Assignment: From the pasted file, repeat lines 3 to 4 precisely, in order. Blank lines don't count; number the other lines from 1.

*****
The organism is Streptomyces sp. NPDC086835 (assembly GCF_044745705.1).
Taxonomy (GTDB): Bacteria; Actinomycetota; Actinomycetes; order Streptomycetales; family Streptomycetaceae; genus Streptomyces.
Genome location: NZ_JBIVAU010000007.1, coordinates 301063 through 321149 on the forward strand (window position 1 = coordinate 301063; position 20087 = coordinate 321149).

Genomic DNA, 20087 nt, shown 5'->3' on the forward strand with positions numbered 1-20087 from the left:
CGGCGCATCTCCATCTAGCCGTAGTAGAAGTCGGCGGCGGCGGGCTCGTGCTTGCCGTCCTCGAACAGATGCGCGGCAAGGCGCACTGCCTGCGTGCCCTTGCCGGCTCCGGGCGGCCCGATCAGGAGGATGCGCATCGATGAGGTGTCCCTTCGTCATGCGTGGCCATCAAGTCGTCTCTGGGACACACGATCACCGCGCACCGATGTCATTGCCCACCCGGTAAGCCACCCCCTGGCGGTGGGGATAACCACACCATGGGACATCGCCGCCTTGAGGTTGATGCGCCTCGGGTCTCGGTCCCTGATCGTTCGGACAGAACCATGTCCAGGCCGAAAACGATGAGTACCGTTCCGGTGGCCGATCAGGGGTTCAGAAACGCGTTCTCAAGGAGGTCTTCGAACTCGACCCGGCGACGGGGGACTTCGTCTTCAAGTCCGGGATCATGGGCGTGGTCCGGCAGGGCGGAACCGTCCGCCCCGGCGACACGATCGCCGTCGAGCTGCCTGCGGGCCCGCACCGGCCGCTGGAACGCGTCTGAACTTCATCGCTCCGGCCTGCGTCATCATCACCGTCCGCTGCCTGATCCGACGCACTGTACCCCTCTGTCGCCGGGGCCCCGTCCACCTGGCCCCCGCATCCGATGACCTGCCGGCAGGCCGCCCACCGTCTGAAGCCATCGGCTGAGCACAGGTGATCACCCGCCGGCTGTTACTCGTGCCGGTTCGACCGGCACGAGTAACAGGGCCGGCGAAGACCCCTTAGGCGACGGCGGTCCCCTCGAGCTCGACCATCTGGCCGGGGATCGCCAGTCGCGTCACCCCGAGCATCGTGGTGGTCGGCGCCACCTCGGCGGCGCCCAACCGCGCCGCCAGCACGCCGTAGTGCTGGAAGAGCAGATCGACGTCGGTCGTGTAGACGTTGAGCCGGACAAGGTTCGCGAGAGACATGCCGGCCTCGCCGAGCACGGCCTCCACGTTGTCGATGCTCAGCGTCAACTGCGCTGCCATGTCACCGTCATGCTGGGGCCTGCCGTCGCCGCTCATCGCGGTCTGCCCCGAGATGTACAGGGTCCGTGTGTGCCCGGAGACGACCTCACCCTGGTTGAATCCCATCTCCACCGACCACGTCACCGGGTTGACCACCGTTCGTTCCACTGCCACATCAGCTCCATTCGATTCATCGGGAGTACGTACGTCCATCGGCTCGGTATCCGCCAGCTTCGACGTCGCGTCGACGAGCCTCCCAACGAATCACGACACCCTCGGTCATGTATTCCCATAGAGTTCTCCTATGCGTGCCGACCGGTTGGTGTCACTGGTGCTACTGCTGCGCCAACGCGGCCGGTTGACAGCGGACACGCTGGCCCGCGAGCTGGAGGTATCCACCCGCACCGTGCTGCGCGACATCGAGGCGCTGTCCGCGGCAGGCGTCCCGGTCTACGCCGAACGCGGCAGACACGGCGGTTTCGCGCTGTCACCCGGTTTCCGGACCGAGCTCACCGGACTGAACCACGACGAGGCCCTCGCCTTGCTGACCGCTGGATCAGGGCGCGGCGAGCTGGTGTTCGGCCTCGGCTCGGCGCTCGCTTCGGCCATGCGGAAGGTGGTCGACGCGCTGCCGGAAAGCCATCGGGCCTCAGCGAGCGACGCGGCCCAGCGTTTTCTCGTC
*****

Genome location: NZ_JBIVAU010000007.1, coordinates 301063 through 321149 on the forward strand (window position 1 = coordinate 301063; position 20087 = coordinate 321149).

Genomic DNA, 20087 nt, shown 5'->3' on the forward strand with positions numbered 1-20087 from the left: